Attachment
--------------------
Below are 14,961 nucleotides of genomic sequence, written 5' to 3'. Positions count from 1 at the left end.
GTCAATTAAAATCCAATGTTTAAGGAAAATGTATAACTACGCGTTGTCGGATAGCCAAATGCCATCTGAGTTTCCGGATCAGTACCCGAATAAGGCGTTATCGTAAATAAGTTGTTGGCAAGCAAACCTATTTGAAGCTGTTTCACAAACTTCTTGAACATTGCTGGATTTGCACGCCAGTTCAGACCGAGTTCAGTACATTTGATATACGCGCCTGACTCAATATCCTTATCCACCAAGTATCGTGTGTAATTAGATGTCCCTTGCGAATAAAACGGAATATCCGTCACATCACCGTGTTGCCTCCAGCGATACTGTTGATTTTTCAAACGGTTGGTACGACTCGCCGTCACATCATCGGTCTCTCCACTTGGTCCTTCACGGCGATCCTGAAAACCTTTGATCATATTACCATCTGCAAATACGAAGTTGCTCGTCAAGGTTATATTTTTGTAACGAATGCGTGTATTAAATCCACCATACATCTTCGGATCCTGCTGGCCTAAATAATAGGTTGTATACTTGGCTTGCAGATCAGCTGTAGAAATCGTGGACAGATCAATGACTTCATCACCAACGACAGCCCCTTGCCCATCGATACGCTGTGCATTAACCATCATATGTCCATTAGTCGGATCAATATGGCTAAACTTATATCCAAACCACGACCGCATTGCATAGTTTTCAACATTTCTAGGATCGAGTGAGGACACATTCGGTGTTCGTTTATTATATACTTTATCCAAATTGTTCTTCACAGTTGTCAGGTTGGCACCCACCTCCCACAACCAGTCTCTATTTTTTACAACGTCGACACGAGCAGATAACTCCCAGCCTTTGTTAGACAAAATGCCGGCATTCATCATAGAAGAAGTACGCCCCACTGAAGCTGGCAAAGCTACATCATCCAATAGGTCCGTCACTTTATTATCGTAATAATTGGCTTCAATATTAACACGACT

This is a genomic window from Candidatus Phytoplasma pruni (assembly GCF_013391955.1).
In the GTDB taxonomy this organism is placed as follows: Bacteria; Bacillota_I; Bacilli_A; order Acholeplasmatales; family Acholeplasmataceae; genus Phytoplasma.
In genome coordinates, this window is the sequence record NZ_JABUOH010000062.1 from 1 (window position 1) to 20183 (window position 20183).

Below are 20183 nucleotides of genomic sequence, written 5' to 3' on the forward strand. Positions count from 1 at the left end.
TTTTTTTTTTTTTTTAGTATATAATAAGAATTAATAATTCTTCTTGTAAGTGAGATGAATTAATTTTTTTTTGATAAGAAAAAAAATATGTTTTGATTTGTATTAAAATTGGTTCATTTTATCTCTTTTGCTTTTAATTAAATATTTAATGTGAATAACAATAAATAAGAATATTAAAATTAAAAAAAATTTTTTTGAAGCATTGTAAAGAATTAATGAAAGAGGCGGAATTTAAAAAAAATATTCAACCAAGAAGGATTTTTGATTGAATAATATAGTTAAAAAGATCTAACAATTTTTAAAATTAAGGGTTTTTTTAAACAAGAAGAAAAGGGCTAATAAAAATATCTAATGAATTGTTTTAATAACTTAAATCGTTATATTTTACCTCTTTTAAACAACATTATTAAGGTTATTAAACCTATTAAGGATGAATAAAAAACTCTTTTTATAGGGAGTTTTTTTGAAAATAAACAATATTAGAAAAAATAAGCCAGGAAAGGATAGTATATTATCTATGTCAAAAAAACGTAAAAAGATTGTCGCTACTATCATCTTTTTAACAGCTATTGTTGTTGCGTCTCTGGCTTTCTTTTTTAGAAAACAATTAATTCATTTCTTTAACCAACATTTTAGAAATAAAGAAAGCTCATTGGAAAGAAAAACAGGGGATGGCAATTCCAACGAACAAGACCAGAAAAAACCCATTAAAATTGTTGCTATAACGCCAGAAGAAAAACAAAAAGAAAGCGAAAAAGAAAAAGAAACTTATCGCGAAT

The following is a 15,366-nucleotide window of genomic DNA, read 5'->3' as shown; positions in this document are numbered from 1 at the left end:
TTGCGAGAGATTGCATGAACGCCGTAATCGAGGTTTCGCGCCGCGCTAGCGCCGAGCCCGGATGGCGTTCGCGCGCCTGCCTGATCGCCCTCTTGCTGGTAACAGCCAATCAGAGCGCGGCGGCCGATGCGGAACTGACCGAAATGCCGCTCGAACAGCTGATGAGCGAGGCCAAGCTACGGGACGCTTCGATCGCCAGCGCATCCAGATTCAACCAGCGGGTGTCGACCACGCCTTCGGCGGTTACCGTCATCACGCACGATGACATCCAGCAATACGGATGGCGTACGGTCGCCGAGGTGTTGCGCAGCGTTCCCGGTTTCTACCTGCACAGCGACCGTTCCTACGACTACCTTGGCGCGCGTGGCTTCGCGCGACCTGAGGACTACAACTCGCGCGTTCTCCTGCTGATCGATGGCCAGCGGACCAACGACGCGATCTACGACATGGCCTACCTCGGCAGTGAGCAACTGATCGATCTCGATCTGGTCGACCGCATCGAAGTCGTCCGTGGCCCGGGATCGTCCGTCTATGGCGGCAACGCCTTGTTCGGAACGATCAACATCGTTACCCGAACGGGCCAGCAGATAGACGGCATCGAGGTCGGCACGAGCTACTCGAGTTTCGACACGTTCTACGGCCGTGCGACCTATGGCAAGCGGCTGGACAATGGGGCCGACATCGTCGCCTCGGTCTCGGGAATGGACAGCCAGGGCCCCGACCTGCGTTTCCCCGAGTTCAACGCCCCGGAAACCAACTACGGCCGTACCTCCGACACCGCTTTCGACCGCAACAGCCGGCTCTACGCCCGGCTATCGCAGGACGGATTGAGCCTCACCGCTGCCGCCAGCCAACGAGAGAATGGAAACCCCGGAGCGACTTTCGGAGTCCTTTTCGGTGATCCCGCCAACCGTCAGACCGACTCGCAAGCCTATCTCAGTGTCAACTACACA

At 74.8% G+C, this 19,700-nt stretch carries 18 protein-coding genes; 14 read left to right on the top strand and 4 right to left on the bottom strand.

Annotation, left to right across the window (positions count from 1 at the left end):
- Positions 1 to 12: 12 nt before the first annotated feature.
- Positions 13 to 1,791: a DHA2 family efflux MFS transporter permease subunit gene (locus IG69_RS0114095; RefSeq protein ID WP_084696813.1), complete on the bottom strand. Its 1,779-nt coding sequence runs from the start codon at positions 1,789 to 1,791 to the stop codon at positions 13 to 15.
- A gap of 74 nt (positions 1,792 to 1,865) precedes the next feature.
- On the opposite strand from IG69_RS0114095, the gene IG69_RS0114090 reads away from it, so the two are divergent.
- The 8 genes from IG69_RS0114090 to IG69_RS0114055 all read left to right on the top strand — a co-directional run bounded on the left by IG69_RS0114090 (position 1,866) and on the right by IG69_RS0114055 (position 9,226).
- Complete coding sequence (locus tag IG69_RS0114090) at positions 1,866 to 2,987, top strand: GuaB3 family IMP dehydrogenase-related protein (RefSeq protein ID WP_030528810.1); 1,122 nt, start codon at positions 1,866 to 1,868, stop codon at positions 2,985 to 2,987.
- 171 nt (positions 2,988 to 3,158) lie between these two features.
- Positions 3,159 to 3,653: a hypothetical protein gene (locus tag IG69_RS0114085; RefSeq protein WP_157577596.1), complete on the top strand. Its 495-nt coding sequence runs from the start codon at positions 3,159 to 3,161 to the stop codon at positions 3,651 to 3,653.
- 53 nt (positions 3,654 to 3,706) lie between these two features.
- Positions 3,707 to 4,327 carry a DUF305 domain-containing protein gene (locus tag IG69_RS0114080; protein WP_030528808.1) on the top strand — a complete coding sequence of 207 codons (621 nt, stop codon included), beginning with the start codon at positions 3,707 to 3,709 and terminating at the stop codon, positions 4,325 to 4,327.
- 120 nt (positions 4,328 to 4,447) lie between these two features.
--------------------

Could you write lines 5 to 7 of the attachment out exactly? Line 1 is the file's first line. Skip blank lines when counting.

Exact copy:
In genome coordinates, this window is the sequence record NZ_JABUOH010000062.1 from 1 (window position 1) to 20183 (window position 20183).

Below are 20183 nucleotides of genomic sequence, written 5' to 3' on the forward strand. Positions count from 1 at the left end.
TTTTTTTTTTTTTTTAGTATATAATAAGAATTAATAATTCTTCTTGTAAGTGAGATGAATTAATTTTTTTTTGATAAGAAAAAAAATATGTTTTGATTTGTATTAAAATTGGTTCATTTTATCTCTTTTGCTTTTAATTAAATATTTAATGTGAATAACAATAAATAAGAATATTAAAATTAAAAAAAATTTTTTTGAAGCATTGTAAAGAATTAATGAAAGAGGCGGAATTTAAAAAAAATATTCAACCAAGAAGGATTTTTGATTGAATAATATAGTTAAAAAGATCTAACAATTTTTAAAATTAAGGGTTTTTTTAAACAAGAAGAAAAGGGCTAATAAAAATATCTAATGAATTGTTTTAATAACTTAAATCGTTATATTTTACCTCTTTTAAACAACATTATTAAGGTTATTAAACCTATTAAGGATGAATAAAAAACTCTTTTTATAGGGAGTTTTTTTGAAAATAAACAATATTAGAAAAAATAAGCCAGGAAAGGATAGTATATTATCTATGTCAAAAAAACGTAAAAAGATTGTCGCTACTATCATCTTTTTAACAGCTATTGTTGTTGCGTCTCTGGCTTTCTTTTTTAGAAAACAATTAATTCATTTCTTTAACCAACATTTTAGAAATAAAGAAAGCTCATTGGAAAGAAAAACAGGGGATGGCAATTCCAACGAACAAGACCAGAAAAAACCCATTAAAATTGTTGCTATAACGCCAGAAGAAAAACAAAAAGAAAGCGAAAAAGAAAAAGAAACTTATCGCGAAT